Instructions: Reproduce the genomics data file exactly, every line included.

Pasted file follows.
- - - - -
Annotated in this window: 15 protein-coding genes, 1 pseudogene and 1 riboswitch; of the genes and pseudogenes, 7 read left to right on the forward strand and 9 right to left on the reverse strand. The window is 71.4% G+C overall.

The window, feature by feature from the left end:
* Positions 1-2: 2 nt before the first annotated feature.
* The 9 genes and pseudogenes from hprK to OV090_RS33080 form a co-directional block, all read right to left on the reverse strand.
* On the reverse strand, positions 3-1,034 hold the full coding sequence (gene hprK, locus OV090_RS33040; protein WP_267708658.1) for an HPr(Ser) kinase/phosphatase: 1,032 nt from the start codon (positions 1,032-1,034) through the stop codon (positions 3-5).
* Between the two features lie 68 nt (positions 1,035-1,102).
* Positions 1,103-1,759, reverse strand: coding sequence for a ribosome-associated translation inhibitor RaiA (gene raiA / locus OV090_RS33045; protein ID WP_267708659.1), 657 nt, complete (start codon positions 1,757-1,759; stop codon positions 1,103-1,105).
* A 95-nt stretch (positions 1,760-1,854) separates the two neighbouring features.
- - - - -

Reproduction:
Annotated in this window: 15 protein-coding genes, 1 pseudogene and 1 riboswitch; of the genes and pseudogenes, 7 read left to right on the forward strand and 9 right to left on the reverse strand. The window is 71.4% G+C overall.

The window, feature by feature from the left end:
* Positions 1-2: 2 nt before the first annotated feature.
* The 9 genes and pseudogenes from hprK to OV090_RS33080 form a co-directional block, all read right to left on the reverse strand.
* On the reverse strand, positions 3-1,034 hold the full coding sequence (gene hprK, locus OV090_RS33040; protein WP_267708658.1) for an HPr(Ser) kinase/phosphatase: 1,032 nt from the start codon (positions 1,032-1,034) through the stop codon (positions 3-5).
* Between the two features lie 68 nt (positions 1,035-1,102).
* Positions 1,103-1,759, reverse strand: coding sequence for a ribosome-associated translation inhibitor RaiA (gene raiA / locus OV090_RS33045; protein ID WP_267708659.1), 657 nt, complete (start codon positions 1,757-1,759; stop codon positions 1,103-1,105).
* A 95-nt stretch (positions 1,760-1,854) separates the two neighbouring features.